Cultural Property Law Deathmatch: The Ancient Coin Collectors Guild v. The State Department

Posted on February 15, 2010


I took a break from blogging, and from keeping on top of the antiquities blogs, and when I came back, it was like I never left.  This guy is mad at that guy for this article in this journal, but oh have you forgotten this other article that *you* published, my friend?  Etcetera.  And so the games continue, and I remain a mere fly on the wall in the parlor, watching a cocktail party gone awry.

I don’t chime in, because why should I after all, I want to be a scholar (or at least consider myself as such, if there’s a difference).  Scholars hardly brawl and spit in contempt.  But even being a fly, it’s hard to move around the elephant in the room, who has gone from white to pink with purple polka dots, wearing the most enormous tutu you’ve ever seen and parroting words like “provenance” and “bias” and “nationalism,” completely unconcerned about what they mean.  It’s like trying to maintain composure when someone is undressing or thumb-wrestling in your peripheral vision (or worse: doing both at the same time).

Amidst the perpetual academic chaos, however, the ante has been upped by the Antique Coin Collector’s Guild, which has mustered up the money to file suit against the Department of Homeland Security, Customs, and the Department of State (that is assuming that Peter Tompa didn’t donate the time it took to draft the document, as he is a coin-collecting attorney, and appears on the signature page of the complaint, although he’s not the one actually signing off on the document).

The Complaint rings in at a whopping 37 pages of dense text.  Since something like this comes along only once in a very rare while, its the equivalent of cultural property lawyer porn, so I had no problem devoting myself fully to it for the hour plus it took to digest it.  Here’s a synthesis and some notes.  (You are welcome to download the entire complaint from my server if you are also an aficionado.)

The ACCG complains that it had 23 coins seized from it by customs upon entering into the States from the UK, where the coins had been purchased, sans documentation of provenance.  The argument is two fold:

(1) The proper procedure for forfeiture has not been followed.  A due process violation has resulted.

(2) For the import restrictions under which the coins were seized, the proper procedure for enactment of those restrictions was not followed.

Okey dokey.  I’m just going to free form on some comments here. I’m gonna try to take it easy because I like Peter and I liked the complaint, and I’m excited to watch this one play out.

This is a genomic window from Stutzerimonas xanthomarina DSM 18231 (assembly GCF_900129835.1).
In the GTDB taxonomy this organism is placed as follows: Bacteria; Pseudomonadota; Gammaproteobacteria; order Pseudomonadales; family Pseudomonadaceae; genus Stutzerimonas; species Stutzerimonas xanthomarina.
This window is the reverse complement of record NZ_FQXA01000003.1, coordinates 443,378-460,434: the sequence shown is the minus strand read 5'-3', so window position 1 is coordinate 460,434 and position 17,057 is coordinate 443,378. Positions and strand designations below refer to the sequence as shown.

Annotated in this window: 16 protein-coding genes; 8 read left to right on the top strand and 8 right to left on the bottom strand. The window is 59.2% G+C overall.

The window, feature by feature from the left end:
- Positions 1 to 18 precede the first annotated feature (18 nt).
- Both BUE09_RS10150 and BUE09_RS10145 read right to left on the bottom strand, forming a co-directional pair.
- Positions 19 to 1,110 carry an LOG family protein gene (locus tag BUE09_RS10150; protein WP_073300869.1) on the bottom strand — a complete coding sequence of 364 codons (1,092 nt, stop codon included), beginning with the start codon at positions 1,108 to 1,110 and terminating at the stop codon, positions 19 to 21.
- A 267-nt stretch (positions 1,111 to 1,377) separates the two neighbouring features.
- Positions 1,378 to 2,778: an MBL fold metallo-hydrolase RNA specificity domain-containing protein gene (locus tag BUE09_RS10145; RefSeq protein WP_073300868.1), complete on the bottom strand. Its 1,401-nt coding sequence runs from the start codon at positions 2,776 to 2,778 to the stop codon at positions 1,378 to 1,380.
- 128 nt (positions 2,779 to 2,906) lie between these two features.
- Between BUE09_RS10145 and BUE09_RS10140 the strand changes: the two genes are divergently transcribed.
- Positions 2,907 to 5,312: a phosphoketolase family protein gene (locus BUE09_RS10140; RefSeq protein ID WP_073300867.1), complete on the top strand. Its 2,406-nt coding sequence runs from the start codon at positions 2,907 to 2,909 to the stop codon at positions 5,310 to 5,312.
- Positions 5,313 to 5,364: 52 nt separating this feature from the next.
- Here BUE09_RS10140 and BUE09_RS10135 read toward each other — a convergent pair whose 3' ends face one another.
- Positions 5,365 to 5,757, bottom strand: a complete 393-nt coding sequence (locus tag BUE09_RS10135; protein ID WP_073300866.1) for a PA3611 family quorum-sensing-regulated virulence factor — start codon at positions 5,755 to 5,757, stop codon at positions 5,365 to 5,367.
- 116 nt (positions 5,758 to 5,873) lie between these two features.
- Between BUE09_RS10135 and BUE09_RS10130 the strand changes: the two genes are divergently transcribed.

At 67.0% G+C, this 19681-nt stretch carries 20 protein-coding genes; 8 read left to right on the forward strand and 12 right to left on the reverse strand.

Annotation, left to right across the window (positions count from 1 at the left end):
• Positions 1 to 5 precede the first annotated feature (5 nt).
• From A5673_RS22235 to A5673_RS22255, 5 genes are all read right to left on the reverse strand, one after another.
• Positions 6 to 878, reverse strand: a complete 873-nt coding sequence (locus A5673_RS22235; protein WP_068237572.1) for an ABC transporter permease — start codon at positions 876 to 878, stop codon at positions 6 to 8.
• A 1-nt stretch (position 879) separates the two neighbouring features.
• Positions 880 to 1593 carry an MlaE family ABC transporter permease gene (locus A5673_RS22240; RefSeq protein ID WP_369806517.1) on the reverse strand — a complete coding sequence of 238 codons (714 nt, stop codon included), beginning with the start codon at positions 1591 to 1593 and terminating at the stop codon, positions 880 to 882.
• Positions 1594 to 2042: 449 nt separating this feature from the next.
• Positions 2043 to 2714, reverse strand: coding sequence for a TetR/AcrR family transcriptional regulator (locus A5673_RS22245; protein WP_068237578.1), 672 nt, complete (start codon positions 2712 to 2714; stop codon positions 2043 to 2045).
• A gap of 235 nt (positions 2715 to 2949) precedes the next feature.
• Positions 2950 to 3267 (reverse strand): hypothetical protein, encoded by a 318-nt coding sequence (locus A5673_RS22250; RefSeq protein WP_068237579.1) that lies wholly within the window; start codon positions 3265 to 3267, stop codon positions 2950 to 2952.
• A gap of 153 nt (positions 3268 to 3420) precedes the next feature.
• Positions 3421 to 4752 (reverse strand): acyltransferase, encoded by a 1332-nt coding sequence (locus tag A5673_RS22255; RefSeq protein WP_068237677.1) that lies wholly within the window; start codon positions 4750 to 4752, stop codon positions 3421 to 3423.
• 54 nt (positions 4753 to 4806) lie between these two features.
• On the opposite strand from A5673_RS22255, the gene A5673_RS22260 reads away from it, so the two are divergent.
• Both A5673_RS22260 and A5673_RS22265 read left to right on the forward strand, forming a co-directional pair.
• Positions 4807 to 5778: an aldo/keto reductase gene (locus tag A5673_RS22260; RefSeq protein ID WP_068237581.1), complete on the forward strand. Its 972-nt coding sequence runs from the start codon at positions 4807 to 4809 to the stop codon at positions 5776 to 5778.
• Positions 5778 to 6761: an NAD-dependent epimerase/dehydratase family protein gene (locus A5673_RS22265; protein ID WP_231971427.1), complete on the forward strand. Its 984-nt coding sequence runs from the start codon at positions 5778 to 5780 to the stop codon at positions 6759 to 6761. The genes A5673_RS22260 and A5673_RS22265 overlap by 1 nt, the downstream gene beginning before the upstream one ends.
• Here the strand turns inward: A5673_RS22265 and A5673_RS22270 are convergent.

So first, the thing is hella long, and I only mention that because its hardly a “short and plain statement” as complaints are supposed to be.  Heck, the facts section starts out, “Western coinage originated in Asia Minor sometime around the 7 c. B.C.”  (I kid you not).  But… I’ve done it myself, drafted these long complaints so that I could make the argument in the complaint, maybe even get it noticed.  Of course the last time I did it I got my hand slapped and told that I was trying to do discovery through the complaint.  Live and learn.

The biggest problem I see with the substance is that, as to the issues the ACCG takes with the import restrictions, the complaint is asking for an advisory opinion.  The ACCG was, of course, left with no choice but to go this route when the State refused to file a formal forfeiture action (where the ACCG could have contested the seizure, and made a more procedurally appropriate argument against the restrictions).  All this business about declaratory judgment in the complaint probably won’t fly because its not speaking to the rights of the parties, but to the legality of a regulation, and that spells “advisory opinion,” people.

See also how Paragraph 8 states, “ACCG is acting on behalf of collectors and the small businesses of the numismatic trade who typically cannot financially afford to contest Customs seizures”?  This is code for one of two things: (1) a constitutional suit where the plaintiff lacks standing but represents people who do, or (2) advisory opinion.  This complaint is not framed for the former.